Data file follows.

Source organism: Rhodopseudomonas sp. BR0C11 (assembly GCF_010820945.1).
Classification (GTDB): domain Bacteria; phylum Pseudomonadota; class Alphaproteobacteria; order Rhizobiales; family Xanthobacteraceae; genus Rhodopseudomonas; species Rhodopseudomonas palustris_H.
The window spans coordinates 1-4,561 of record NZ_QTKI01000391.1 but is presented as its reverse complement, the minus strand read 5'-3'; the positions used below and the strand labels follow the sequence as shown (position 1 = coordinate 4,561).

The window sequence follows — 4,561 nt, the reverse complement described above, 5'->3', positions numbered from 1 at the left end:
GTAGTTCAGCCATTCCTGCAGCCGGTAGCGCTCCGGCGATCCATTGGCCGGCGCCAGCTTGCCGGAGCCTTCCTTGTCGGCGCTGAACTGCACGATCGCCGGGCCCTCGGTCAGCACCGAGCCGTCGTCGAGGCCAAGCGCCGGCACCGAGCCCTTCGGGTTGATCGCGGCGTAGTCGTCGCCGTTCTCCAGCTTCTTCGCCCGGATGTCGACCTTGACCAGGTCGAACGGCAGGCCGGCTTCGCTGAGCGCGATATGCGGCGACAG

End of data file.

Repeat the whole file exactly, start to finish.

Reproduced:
Source organism: Rhodopseudomonas sp. BR0C11 (assembly GCF_010820945.1).
Classification (GTDB): domain Bacteria; phylum Pseudomonadota; class Alphaproteobacteria; order Rhizobiales; family Xanthobacteraceae; genus Rhodopseudomonas; species Rhodopseudomonas palustris_H.
The window spans coordinates 1-4,561 of record NZ_QTKI01000391.1 but is presented as its reverse complement, the minus strand read 5'-3'; the positions used below and the strand labels follow the sequence as shown (position 1 = coordinate 4,561).

The window sequence follows — 4,561 nt, the reverse complement described above, 5'->3', positions numbered from 1 at the left end:
GTAGTTCAGCCATTCCTGCAGCCGGTAGCGCTCCGGCGATCCATTGGCCGGCGCCAGCTTGCCGGAGCCTTCCTTGTCGGCGCTGAACTGCACGATCGCCGGGCCCTCGGTCAGCACCGAGCCGTCGTCGAGGCCAAGCGCCGGCACCGAGCCCTTCGGGTTGATCGCGGCGTAGTCGTCGCCGTTCTCCAGCTTCTTCGCCCGGATGTCGACCTTGACCAGGTCGAACGGCAGGCCGGCTTCGCTGAGCGCGATATGCGGCGACAG